When my family learned our citizenship was suddenly gone, in 2004 I made desperate trips to CIC and my local MP’s office in an effort to find out why (we got no notice or hearing of any kind). I was asked to supply my parents’ marriage certificate, which I had never seen and I never did know the date. I obtained that and my father’s military records and saw that he had been requesting permission to marry my mother throughout WWII (he was a sergeant in the RCA). The orders from the Canadian government were that permission must be obtained from superiors. The permission to marry was finally granted to my father at his time of discharge “at the end of hostilities”, Unfortunately, I had been born 3 months before that date, but he married my mother immediately, before he would be shipped home to Ontario. We joined him via a War Bride ship in 1946 and, according to my mother’s documents, were given citizenship on arrival. However, all those years later, after enjoying citizenship for 58 years and living our lives here accordingly, suddenly we were told we did not deserve it, should never have been given it and, of course, i was not eligible as I was a “bastard”, legally. The treatment by the officials there and in the MP office was harsh,demeaning and a shock.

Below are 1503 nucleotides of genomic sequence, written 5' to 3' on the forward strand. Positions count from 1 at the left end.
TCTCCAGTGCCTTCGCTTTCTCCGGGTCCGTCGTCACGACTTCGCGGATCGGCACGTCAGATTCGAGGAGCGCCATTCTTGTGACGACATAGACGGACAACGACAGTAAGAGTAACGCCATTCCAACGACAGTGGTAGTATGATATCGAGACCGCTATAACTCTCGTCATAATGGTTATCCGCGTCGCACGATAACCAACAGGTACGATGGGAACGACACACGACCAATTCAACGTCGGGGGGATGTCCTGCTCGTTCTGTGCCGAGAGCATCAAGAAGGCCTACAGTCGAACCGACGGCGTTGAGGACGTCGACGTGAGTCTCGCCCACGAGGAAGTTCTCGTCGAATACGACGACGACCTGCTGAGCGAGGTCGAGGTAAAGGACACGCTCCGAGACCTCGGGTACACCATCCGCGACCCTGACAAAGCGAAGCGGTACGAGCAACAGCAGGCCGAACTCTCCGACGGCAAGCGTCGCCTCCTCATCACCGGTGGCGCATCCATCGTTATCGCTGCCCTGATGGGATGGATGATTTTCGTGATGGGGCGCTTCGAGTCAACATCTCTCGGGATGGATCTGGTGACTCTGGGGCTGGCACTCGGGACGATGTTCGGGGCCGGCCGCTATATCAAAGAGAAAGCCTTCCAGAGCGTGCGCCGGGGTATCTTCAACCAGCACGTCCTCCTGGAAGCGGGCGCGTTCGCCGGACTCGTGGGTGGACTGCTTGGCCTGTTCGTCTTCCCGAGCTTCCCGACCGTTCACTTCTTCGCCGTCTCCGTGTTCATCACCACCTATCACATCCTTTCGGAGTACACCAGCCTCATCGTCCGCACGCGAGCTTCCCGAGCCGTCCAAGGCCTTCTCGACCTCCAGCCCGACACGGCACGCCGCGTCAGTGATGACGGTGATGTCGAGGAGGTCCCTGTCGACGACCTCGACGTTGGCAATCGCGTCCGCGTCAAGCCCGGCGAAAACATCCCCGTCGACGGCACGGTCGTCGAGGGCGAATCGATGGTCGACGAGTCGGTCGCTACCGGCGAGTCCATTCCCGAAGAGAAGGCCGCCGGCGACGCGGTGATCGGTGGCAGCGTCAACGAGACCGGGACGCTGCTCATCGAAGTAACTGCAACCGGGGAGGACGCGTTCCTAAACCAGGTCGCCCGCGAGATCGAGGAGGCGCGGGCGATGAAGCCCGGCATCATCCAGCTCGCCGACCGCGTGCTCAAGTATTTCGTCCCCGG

I soon learned i had lots of company, as many others were contacting the War Brides Museum in Fredericton with similar disclosures. Lost Canadians had other groups who lost citizenship for other reasons, but the War Brides children were not alone in having illegitimacy given as a reason. The fact that Ontario had legislation in 1921 that, in effect, made us as if legally born, was disregarded by those in charge of citizenship.